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Legislative Assembly for the ACT: 1995 Week 8 Hansard (26 October) . . Page.. 2145 ..

MRS CARNELL (continuing):

that is based upon what we want to produce as a government for our taxpayer dollar. In the hospital that obviously is treatment for patients in an accessible manner, in a timely fashion, in all of those sorts of areas.

Mr Berry: We want to produce treated patients, not treatment for patients.

MRS CARNELL: I thought that was what the workers were providing, actually - treatment for patients. What we have to do in terms of an enterprise agreement is look at the actual workplace, that is, the hospital, and provide that service with the most efficient base. That, again, is totally different from what we might want to achieve in our schools or in the Chief Minister's Department. Of course, in our municipal services area, the things that are appropriate for the people who cut our grass or look after our parks, and the traffic inspectors or parking inspectors, could be different, but they may not be. That is the whole purpose of enterprise-based agreements. We are not having 123 different enterprise agreements, Mr Berry. You were wrong. We are looking at workplaces that are the same - for example, the hospital, where the sorts of things we are trying to produce are similar across the board - and looking for enterprise-based agreements for those enterprises. I think that is a particularly important issue.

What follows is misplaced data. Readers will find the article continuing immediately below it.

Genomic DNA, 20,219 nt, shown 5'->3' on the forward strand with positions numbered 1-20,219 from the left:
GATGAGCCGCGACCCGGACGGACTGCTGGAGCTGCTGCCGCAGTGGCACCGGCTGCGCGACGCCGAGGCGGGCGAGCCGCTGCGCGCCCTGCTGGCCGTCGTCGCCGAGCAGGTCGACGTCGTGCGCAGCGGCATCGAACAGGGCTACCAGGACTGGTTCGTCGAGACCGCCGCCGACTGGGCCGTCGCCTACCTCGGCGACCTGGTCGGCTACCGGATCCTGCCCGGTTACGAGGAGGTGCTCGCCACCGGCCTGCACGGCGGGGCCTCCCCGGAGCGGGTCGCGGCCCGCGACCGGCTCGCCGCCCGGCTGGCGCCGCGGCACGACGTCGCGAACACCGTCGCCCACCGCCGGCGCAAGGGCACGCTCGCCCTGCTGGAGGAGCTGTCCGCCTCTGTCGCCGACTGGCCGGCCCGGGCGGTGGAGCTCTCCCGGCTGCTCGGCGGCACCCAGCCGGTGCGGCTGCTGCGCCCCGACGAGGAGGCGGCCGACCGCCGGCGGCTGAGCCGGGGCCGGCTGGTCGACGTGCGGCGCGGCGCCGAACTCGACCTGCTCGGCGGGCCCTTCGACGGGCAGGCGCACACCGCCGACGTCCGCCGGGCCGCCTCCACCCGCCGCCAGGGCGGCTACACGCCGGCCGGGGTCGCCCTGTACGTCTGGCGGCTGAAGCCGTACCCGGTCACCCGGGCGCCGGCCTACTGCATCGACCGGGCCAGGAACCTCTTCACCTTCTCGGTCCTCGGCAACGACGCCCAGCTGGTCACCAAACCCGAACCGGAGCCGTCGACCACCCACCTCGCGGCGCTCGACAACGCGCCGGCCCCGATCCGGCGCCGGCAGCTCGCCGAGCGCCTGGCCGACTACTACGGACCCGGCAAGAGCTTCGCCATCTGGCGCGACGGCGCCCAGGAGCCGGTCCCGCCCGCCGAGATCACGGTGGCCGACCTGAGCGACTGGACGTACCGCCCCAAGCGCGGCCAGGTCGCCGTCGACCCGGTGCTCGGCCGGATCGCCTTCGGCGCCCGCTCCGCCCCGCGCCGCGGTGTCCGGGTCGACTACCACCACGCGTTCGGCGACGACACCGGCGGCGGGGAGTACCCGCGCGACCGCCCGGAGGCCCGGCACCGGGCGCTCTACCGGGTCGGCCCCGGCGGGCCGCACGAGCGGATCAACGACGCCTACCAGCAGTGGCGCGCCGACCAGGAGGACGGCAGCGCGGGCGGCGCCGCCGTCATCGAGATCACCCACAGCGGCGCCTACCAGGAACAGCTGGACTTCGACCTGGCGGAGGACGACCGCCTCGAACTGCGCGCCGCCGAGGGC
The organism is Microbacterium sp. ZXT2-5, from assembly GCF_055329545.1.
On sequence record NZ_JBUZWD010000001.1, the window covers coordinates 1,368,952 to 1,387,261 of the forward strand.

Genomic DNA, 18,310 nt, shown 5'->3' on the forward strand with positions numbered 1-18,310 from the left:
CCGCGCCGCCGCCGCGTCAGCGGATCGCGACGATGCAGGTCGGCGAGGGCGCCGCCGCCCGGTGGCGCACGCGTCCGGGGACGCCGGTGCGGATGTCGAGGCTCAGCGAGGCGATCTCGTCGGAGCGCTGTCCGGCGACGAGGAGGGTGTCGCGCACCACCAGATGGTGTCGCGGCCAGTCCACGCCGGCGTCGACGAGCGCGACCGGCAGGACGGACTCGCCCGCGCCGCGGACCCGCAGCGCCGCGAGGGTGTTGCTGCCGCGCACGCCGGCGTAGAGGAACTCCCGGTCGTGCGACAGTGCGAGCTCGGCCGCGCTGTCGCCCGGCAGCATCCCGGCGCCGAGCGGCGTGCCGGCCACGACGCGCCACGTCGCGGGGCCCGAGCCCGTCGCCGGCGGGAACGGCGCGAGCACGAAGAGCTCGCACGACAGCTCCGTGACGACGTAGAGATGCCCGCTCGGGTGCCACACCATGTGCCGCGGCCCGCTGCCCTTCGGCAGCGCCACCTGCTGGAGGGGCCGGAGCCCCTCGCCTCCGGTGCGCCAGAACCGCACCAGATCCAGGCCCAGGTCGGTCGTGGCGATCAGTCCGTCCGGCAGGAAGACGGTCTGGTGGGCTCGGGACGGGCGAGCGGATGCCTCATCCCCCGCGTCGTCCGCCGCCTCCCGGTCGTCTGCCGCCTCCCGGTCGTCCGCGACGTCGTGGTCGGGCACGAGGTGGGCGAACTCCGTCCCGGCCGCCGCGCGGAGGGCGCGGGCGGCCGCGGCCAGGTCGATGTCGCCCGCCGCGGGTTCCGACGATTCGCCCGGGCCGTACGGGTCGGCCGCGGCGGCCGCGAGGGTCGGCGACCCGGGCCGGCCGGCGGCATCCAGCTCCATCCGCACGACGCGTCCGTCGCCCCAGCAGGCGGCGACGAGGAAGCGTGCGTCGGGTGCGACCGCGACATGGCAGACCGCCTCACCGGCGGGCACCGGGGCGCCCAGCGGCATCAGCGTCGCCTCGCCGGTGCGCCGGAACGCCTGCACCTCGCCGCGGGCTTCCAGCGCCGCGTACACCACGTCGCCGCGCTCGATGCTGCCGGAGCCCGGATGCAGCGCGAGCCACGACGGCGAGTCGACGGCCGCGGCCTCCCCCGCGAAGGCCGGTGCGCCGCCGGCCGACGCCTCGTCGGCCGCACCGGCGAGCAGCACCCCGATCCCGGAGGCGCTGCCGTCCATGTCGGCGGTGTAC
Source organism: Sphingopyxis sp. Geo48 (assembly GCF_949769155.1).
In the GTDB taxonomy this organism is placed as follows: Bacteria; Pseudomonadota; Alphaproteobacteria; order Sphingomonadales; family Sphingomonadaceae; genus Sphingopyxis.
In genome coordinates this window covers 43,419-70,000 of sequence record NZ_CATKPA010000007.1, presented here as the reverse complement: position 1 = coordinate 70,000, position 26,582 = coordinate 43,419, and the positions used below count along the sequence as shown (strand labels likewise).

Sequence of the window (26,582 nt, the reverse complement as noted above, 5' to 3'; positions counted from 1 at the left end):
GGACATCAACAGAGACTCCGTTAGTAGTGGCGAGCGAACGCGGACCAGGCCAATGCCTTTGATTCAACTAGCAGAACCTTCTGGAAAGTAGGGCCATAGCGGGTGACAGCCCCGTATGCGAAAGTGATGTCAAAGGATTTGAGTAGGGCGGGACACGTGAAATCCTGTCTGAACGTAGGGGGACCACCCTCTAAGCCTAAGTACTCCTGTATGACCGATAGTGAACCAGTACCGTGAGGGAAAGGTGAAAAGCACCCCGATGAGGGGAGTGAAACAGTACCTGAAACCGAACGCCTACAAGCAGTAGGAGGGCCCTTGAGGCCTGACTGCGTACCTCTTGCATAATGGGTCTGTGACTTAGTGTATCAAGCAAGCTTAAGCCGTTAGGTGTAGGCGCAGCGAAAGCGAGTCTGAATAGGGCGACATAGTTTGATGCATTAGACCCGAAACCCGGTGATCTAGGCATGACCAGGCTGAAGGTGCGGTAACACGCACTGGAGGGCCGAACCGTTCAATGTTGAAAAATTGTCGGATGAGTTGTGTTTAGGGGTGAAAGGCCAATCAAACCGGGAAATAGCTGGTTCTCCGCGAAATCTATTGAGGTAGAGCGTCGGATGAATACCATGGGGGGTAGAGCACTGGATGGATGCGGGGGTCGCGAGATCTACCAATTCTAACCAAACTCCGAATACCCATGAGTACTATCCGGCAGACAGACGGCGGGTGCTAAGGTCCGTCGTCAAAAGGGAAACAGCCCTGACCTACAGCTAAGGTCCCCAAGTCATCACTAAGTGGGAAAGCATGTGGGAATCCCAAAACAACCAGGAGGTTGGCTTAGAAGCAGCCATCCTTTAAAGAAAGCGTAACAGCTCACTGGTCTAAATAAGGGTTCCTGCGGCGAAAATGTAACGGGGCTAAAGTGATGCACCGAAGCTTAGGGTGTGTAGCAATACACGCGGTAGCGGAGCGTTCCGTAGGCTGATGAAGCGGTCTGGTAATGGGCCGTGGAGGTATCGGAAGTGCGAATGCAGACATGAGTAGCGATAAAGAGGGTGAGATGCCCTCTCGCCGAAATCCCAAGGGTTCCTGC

One of the things you have to understand in this important area is the issue of different workplace cultures. The way that workers approach their workplace in the hospital is totally different from the workplace culture in the Chief Minister's Department or out there in municipal services, or, for that matter, on our buses. We have to have workplace agreements that reflect the culture of that workplace. If we do not do that the approach, the needs and the aspirations of our employees simply will not be met. The sorts of things you need to make a happy, enjoyable and fulfilling workplace in different areas of the ACT Government Service will be, by their very nature, different.

The things that should not be different are issues such as EEO, maternity leave, parental leave and base pay rates. Those sorts of issues must be left in place, to ensure that we have fairness and equity right across the board, and they will be. They are in our current enterprise offer. We have maintained core terms and conditions and base pay in our offer. All of the issues that have been brought up, that some people in the ACT Government Service will somehow be horribly disadvantaged by this approach, simply cannot be, because we are maintaining base pay and core conditions. That is already on the table, right now. Fairness and equity is there.

The other approach that ensures that fairness and equity will be continued is that we have written into our budget 1.3 per cent over 21/2 years; not over three years, over 21/2 years. That means that we have complied with the Federal Government's approach of the flat $8 a week. So the safety net is there. That is the amount that the Federal Government believes is appropriate to ensure that there are no losers. The no losers clause is already in this initial offer. What we are now looking to negotiate with the union movement is on top of that $8 flat. It is what we can do in individual workplaces to top that up. We believe that it should not be too difficult in most workplaces to come up with another 2 per cent. That would create 5.9 per cent over the 21/2 years, and that is in line with the Commonwealth Government's approach.

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